Abstract 429: Rosiglitazone Reduces Development and Rupture of Experimental Aortic Aneurysms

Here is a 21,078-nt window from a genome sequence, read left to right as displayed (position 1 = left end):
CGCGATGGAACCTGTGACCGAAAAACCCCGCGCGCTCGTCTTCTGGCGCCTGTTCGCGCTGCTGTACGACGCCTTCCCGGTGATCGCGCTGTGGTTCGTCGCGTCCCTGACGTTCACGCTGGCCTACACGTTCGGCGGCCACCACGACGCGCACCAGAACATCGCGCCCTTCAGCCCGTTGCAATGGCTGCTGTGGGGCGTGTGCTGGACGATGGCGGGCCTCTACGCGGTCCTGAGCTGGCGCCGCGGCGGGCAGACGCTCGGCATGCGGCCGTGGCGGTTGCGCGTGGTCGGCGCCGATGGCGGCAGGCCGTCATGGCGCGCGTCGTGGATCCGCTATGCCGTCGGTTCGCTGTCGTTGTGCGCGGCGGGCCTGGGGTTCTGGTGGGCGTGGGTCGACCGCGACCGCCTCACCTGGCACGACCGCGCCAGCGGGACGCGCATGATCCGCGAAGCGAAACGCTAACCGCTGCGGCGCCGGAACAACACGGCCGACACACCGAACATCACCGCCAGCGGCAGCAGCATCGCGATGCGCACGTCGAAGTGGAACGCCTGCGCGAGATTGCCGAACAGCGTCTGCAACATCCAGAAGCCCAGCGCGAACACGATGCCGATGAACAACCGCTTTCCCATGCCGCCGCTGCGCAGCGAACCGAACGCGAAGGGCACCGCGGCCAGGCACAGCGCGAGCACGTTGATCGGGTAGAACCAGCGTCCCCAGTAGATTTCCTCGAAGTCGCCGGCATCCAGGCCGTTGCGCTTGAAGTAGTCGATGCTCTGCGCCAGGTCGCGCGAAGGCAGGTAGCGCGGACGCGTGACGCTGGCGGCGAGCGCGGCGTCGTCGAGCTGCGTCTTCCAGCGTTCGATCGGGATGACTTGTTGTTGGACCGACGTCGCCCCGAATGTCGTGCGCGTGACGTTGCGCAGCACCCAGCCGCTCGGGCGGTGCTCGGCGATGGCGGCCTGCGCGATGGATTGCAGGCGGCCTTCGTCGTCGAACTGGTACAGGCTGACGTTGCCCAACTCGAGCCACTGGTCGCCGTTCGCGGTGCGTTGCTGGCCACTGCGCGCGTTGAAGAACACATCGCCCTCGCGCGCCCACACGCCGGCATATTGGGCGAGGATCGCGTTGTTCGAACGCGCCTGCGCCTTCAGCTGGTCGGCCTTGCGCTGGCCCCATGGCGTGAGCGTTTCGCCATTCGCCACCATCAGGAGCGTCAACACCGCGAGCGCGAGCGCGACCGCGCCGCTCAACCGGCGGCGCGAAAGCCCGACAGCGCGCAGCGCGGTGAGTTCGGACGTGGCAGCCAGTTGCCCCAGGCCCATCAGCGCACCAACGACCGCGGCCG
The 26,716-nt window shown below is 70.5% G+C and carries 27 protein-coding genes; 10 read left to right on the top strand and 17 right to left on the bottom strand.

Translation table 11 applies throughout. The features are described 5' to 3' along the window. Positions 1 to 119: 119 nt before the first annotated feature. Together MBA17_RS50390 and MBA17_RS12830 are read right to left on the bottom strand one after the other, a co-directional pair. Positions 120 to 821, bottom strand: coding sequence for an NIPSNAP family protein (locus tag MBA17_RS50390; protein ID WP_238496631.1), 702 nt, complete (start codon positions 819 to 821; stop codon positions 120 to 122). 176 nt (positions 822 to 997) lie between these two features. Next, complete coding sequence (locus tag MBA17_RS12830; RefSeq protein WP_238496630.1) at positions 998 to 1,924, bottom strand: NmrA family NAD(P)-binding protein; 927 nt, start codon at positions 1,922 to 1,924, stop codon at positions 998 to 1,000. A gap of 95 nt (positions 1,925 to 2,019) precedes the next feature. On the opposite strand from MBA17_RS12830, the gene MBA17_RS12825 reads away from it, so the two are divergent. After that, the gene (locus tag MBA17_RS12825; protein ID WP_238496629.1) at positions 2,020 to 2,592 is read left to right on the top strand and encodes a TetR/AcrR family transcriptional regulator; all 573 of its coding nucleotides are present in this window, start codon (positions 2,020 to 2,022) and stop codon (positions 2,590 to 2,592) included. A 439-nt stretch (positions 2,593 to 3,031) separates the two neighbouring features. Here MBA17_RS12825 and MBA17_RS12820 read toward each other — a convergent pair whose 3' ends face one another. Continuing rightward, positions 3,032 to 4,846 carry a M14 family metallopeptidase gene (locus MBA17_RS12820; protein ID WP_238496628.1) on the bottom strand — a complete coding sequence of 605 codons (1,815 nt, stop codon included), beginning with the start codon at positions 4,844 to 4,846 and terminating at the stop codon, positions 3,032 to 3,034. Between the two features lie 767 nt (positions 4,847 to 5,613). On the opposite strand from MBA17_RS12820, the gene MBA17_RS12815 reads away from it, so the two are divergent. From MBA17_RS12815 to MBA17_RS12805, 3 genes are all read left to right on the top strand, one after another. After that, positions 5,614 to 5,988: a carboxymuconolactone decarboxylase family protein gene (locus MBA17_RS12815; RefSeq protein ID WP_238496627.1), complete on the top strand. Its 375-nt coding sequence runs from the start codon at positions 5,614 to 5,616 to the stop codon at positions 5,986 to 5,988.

Several case-control studies have shown a negative correlation between diabetes and aortic aneurysm. Using an animal model of aneurysm, and cell cultures, we investigated the effects of Rosiglitazone (RGZ), a drug used in the treatment of type II diabetes. Twenty-eight 12 month old ApoE-deficient mice were randomised to three groups. All animals had an osmotic pump inserted subcutaneously on the flank, the positive control group and treatment group released Angiotensin-II (Ang-II) (1μg/min/kg), the sham operated group released saline. The treatment group received RGZ (10mg/kg/day) in their drinking water one week before inserting the pumps and continuously during the following 28 day release of Ang-II. Plasma was collected to measure the lipid profile and determine concentration of IL-6 and active MMP-2 and MMP-9. Gross pathology was evaluated using video micrometry. Expression of proteins and RNAs were analysed using immunohistochemistry, ELISA and quantitative real time RT-PCR. The effect of RGZ on Ang-II induced DNA-binding of transcription factor Egr-1 was determined using electrophoretic mobility shift assays of human aortic smooth muscle cell cultures. In comparison to the positive control group of animals, treatment with Rosiglitazone inhibited the occurrence of fatal rupture (5/10 vs 0/10) and reduced maximal dilatation of the aorta (5.6 ± 0.26 vs 2.6 ± 0.4 mm2). RGZ reduced the concentration of total cholesterol but no significant difference in the atherosclerotic burden was found between groups. RGZ inhibited the angiotensin II-induced tissue expression of AT1a receptor, but had no affect on increased mRNA expression of AT2 receptor, MMP-2 or MMP-9. Plasma protein concentrations of IL6, and MMP-9 were increased by Ang-II and decreased by RGZ. The amount of collagen deposited in the supra-renal region of the abdominal aortae was increased in animals treated with RGZ. RGZ inhibited Ang-II induced DNA binding of the transcription factor, early growth response-1 (Egr-1) in human smooth muscle cells. These data suggest that RGZ reduces the incidence of development and rupture in this murine model of aneurysm through AT1a mediated effects on transcriptional regulation of genes which determine phenotypic status of the vessel wall.